believe that you are not just fooling rself; it is to believe that you stand in some relation to God's existence such that, if He didn't exist, you wouldn't believe in him. How does Pascal's wager fit into this scheme? It doesn't.
[About] 120 million of us place the big bang 2,500 years after the Babylonians and Sumerians learned to brew beer. If our polls are to be
trusted, nearly 230 million Americans believe that a book showing neither unity of style nor internal consistency was authored by an omniscient, omnipotent and omnipresent deity.
Some ... sexist evil probably predates religion and can be ascribed to our biology, but there is no question that religion promulgates and renders sacrosanct attitudes toward women that would be
unseemly in a brachiating ape.
Advance warning of Katrina's path was wrested from
mute Nature by meteorological calculations and satellite imagery. God told no one of His plans. Had the residents of New Orleans been content to rely on the beneficence
of God, they wouldn't have known that a killer hurricane was bearing down upon them until they felt the first gusts of wind on their faces. And yet, as will come as no surprise to you, a poll conducted by The Washington Post found that 80 percent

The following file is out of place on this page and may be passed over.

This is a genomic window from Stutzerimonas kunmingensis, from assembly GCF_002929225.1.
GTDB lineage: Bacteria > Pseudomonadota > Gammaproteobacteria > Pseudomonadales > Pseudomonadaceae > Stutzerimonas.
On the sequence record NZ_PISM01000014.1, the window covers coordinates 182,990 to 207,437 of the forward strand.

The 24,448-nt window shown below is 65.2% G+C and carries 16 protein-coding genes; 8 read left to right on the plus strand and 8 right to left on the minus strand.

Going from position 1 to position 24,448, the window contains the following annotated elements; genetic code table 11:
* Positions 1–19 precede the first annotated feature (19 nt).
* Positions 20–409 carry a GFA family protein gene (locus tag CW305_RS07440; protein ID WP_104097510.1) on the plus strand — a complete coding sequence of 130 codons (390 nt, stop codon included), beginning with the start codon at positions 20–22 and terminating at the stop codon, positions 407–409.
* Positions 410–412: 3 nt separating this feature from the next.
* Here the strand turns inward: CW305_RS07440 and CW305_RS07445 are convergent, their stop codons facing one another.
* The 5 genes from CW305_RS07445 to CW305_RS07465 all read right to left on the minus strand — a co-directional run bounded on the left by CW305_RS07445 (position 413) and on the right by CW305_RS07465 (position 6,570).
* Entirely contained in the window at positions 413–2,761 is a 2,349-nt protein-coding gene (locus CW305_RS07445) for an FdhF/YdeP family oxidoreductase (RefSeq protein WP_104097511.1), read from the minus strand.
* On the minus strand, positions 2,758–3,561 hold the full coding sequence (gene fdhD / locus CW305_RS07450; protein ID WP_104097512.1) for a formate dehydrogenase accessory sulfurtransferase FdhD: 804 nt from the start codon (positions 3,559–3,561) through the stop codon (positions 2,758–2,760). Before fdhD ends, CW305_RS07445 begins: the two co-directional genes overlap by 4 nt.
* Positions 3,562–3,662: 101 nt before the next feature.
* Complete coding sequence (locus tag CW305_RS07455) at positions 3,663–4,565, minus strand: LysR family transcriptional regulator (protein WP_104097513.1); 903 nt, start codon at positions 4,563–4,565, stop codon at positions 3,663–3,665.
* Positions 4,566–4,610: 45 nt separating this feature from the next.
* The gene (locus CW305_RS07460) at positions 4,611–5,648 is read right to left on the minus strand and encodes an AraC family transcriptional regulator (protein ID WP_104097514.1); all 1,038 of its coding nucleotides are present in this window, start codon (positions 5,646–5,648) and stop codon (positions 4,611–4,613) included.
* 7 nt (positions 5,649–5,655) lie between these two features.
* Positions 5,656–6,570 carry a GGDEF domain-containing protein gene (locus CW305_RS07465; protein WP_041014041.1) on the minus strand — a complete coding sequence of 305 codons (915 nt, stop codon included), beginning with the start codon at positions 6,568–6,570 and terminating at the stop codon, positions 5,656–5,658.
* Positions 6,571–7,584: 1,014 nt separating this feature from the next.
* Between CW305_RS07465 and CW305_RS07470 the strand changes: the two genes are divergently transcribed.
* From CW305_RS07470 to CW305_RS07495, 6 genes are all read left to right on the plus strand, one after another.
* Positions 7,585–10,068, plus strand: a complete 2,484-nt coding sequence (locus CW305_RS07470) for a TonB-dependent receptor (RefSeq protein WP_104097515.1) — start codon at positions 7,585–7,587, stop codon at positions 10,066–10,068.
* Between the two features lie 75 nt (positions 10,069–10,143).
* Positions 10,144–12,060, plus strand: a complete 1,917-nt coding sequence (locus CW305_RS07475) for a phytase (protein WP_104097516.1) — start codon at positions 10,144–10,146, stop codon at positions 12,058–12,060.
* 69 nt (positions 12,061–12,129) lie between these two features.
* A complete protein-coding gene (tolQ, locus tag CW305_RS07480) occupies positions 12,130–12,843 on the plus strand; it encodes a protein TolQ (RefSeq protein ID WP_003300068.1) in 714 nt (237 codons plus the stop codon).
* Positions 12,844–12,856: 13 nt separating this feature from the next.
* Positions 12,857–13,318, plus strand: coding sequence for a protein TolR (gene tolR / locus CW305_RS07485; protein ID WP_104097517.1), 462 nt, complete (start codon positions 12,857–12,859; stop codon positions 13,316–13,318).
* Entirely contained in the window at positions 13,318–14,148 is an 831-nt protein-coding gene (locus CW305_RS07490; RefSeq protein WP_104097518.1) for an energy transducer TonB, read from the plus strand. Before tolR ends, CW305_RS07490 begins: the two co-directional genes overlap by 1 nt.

of Katrina's survivors claim that the event only strengthened their faith in God.
While I heard many silly retorts to atheism at this conference, here is a list of those most in need of deflation by freethinkers:
creator who could put a cancer in a believer's stomach is above being interfered with by prayers.
When liberal Protestantism demands religious reverence for the man Jesus, it is disgusting and shocking. They cannot themselves believe that the respect in which Jesus is held by the people, and which
they have made use of in such an un-Protestant manner, can be maintained for any length of time after the nimbus of divinity has been destroyed, and they may reflect on the insufficiency of the momentary subterfuge. The Protestant principle, in its last
consequences, disposes of all kinds of dogmatic authority in a remorseless manner, and its supporters must, whether they like it or not, dispense with the authority of Christ.
As a Christian, there is no other part of the New Right ideology that concerns me more
than its self-serving misuse of religious faith. What is at stake here is the very integrity of biblical truth. The New Right, in many cases, is doing nothing less than placing a heretical claim on Christian faith that distorts, confuses, and destroys